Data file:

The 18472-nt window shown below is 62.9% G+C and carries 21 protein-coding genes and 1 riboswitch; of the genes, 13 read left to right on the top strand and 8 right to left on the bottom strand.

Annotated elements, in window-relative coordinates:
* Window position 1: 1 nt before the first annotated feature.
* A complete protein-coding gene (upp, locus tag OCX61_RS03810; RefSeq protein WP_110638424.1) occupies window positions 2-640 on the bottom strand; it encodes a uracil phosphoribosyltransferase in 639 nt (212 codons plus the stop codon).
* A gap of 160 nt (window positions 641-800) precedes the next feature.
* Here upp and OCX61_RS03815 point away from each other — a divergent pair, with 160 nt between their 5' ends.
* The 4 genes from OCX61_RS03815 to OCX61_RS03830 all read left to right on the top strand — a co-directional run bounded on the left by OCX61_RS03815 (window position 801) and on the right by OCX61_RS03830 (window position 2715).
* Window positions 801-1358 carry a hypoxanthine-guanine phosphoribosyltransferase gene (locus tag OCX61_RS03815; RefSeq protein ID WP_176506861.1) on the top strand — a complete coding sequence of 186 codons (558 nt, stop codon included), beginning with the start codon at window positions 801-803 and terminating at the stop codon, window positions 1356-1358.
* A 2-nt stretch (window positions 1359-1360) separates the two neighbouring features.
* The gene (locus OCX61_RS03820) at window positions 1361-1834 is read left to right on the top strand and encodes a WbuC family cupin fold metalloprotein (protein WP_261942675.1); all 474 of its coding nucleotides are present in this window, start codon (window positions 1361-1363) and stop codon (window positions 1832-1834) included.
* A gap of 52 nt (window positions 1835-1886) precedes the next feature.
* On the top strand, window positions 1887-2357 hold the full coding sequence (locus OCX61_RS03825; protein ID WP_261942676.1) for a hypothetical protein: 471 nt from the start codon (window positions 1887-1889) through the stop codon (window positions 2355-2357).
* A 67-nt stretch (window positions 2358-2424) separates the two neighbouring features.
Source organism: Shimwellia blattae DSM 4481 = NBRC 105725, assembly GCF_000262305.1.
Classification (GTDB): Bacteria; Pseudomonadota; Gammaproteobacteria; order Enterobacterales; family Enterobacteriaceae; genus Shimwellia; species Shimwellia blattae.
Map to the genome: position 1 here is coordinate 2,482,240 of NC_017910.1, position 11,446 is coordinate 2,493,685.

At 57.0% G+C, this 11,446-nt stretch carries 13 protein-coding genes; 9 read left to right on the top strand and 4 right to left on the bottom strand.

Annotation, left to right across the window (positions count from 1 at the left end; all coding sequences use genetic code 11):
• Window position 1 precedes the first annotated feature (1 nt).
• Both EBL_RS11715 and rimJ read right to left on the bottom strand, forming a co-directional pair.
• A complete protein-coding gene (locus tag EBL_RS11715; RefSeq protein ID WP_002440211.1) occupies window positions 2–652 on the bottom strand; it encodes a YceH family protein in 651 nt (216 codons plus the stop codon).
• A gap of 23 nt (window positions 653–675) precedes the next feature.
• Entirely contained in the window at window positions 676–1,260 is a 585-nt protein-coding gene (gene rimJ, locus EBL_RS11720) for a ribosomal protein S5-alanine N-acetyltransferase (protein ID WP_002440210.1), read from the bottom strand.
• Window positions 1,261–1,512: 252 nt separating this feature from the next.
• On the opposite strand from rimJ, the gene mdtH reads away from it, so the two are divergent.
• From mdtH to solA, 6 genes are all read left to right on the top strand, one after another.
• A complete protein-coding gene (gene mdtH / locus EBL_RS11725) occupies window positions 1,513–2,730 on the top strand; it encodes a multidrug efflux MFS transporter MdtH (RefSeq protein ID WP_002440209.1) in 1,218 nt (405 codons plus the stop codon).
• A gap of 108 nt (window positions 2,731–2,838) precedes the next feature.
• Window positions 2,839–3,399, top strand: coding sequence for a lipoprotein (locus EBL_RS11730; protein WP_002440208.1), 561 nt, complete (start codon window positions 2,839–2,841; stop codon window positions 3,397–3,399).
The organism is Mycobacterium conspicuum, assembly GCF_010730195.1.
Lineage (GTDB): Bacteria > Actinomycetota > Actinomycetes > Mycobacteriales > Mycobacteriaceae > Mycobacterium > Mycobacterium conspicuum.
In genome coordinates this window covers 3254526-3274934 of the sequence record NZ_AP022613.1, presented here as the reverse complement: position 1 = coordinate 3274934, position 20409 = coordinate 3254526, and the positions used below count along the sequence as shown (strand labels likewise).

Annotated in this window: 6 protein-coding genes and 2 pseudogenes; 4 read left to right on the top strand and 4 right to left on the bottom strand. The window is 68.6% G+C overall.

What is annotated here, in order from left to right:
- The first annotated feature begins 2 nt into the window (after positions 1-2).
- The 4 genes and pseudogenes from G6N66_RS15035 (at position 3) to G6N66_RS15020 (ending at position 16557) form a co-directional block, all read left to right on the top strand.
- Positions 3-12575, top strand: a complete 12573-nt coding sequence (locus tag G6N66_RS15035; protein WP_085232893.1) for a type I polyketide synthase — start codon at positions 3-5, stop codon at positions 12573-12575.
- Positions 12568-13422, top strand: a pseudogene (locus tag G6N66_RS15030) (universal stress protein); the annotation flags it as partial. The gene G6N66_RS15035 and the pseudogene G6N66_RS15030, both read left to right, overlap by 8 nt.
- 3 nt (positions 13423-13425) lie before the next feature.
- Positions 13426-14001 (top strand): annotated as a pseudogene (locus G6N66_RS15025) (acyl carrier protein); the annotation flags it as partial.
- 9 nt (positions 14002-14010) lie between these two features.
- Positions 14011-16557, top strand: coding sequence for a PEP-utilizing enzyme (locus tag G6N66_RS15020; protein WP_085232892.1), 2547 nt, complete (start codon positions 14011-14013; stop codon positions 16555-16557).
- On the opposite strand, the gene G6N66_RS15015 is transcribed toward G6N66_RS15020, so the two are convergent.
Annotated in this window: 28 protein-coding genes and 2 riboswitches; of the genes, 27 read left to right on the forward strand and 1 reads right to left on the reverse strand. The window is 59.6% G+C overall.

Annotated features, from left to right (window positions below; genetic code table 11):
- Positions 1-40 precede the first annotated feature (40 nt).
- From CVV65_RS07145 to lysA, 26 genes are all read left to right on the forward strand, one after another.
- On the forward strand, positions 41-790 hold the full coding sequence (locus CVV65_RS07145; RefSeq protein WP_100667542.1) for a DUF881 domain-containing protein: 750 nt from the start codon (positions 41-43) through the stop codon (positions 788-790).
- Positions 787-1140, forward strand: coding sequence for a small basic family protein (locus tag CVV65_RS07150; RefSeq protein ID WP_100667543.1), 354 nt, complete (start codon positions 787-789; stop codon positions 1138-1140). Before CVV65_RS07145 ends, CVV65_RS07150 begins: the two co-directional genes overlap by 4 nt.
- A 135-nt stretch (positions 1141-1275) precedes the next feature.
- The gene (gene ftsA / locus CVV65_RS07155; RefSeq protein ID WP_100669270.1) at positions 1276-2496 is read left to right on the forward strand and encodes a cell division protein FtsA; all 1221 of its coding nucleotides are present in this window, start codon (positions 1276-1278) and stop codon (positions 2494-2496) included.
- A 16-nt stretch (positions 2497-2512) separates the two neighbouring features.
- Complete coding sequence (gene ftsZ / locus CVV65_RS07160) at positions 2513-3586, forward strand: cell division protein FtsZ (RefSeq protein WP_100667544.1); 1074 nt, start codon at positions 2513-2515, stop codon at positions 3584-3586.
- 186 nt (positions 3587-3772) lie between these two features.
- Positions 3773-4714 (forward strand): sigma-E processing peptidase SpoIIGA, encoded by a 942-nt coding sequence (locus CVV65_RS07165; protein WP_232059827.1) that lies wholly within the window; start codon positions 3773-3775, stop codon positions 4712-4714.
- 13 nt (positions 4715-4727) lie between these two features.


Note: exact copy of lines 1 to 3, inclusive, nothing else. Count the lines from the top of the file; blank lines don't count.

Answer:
The 18472-nt window shown below is 62.9% G+C and carries 21 protein-coding genes and 1 riboswitch; of the genes, 13 read left to right on the top strand and 8 right to left on the bottom strand.

Annotated elements, in window-relative coordinates:
* Window position 1: 1 nt before the first annotated feature.